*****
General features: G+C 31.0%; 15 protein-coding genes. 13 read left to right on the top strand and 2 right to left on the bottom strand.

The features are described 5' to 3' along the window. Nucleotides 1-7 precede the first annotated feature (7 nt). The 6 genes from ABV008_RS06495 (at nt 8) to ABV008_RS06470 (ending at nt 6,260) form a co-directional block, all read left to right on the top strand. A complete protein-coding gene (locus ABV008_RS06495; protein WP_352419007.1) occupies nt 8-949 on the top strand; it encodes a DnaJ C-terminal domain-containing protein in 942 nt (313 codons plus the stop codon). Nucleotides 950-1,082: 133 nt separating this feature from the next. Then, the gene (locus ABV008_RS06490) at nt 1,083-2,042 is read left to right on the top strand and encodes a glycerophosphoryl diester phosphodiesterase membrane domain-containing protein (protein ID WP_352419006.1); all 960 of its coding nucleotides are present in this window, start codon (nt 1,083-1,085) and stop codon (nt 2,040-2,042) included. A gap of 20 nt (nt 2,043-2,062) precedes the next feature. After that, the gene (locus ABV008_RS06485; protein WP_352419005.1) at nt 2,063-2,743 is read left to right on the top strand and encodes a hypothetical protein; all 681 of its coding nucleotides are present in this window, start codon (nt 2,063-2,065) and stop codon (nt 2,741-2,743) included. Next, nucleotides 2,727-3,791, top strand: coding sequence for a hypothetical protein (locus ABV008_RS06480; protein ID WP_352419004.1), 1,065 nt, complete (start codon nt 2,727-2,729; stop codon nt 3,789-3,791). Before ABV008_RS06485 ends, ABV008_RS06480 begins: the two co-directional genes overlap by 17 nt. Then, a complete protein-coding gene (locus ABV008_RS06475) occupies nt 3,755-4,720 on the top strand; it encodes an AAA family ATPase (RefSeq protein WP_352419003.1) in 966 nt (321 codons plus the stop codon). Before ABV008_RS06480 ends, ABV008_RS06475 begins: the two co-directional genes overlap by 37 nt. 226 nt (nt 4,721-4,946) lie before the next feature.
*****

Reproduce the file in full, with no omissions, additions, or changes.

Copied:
General features: G+C 31.0%; 15 protein-coding genes. 13 read left to right on the top strand and 2 right to left on the bottom strand.

The features are described 5' to 3' along the window. Nucleotides 1-7 precede the first annotated feature (7 nt). The 6 genes from ABV008_RS06495 (at nt 8) to ABV008_RS06470 (ending at nt 6,260) form a co-directional block, all read left to right on the top strand. A complete protein-coding gene (locus ABV008_RS06495; protein WP_352419007.1) occupies nt 8-949 on the top strand; it encodes a DnaJ C-terminal domain-containing protein in 942 nt (313 codons plus the stop codon). Nucleotides 950-1,082: 133 nt separating this feature from the next. Then, the gene (locus ABV008_RS06490) at nt 1,083-2,042 is read left to right on the top strand and encodes a glycerophosphoryl diester phosphodiesterase membrane domain-containing protein (protein ID WP_352419006.1); all 960 of its coding nucleotides are present in this window, start codon (nt 1,083-1,085) and stop codon (nt 2,040-2,042) included. A gap of 20 nt (nt 2,043-2,062) precedes the next feature. After that, the gene (locus ABV008_RS06485; protein WP_352419005.1) at nt 2,063-2,743 is read left to right on the top strand and encodes a hypothetical protein; all 681 of its coding nucleotides are present in this window, start codon (nt 2,063-2,065) and stop codon (nt 2,741-2,743) included. Next, nucleotides 2,727-3,791, top strand: coding sequence for a hypothetical protein (locus ABV008_RS06480; protein ID WP_352419004.1), 1,065 nt, complete (start codon nt 2,727-2,729; stop codon nt 3,789-3,791). Before ABV008_RS06485 ends, ABV008_RS06480 begins: the two co-directional genes overlap by 17 nt. Then, a complete protein-coding gene (locus ABV008_RS06475) occupies nt 3,755-4,720 on the top strand; it encodes an AAA family ATPase (RefSeq protein WP_352419003.1) in 966 nt (321 codons plus the stop codon). Before ABV008_RS06480 ends, ABV008_RS06475 begins: the two co-directional genes overlap by 37 nt. 226 nt (nt 4,721-4,946) lie before the next feature.